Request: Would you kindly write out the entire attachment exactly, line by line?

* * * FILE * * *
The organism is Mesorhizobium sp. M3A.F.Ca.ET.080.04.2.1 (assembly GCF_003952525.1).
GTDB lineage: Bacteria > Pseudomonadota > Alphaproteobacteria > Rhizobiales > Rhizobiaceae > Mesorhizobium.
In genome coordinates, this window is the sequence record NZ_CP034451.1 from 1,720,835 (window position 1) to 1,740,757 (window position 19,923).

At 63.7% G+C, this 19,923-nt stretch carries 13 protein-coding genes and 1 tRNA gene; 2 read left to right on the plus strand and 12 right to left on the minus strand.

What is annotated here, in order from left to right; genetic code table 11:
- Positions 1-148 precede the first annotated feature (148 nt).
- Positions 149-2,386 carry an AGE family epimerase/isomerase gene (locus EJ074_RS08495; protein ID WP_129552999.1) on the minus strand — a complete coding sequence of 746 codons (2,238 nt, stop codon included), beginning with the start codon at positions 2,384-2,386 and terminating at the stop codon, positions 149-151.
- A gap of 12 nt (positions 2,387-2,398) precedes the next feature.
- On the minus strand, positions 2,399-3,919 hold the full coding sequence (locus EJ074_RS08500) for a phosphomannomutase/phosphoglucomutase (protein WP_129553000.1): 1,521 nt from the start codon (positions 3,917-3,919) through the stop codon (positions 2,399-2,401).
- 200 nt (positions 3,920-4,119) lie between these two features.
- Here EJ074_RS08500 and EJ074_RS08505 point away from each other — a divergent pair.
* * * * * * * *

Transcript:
The organism is Mesorhizobium sp. M3A.F.Ca.ET.080.04.2.1 (assembly GCF_003952525.1).
GTDB lineage: Bacteria > Pseudomonadota > Alphaproteobacteria > Rhizobiales > Rhizobiaceae > Mesorhizobium.
In genome coordinates, this window is the sequence record NZ_CP034451.1 from 1,720,835 (window position 1) to 1,740,757 (window position 19,923).

At 63.7% G+C, this 19,923-nt stretch carries 13 protein-coding genes and 1 tRNA gene; 2 read left to right on the plus strand and 12 right to left on the minus strand.

What is annotated here, in order from left to right; genetic code table 11:
- Positions 1-148 precede the first annotated feature (148 nt).
- Positions 149-2,386 carry an AGE family epimerase/isomerase gene (locus EJ074_RS08495; protein ID WP_129552999.1) on the minus strand — a complete coding sequence of 746 codons (2,238 nt, stop codon included), beginning with the start codon at positions 2,384-2,386 and terminating at the stop codon, positions 149-151.
- A gap of 12 nt (positions 2,387-2,398) precedes the next feature.
- On the minus strand, positions 2,399-3,919 hold the full coding sequence (locus EJ074_RS08500) for a phosphomannomutase/phosphoglucomutase (protein WP_129553000.1): 1,521 nt from the start codon (positions 3,917-3,919) through the stop codon (positions 2,399-2,401).
- 200 nt (positions 3,920-4,119) lie between these two features.
- Here EJ074_RS08500 and EJ074_RS08505 point away from each other — a divergent pair.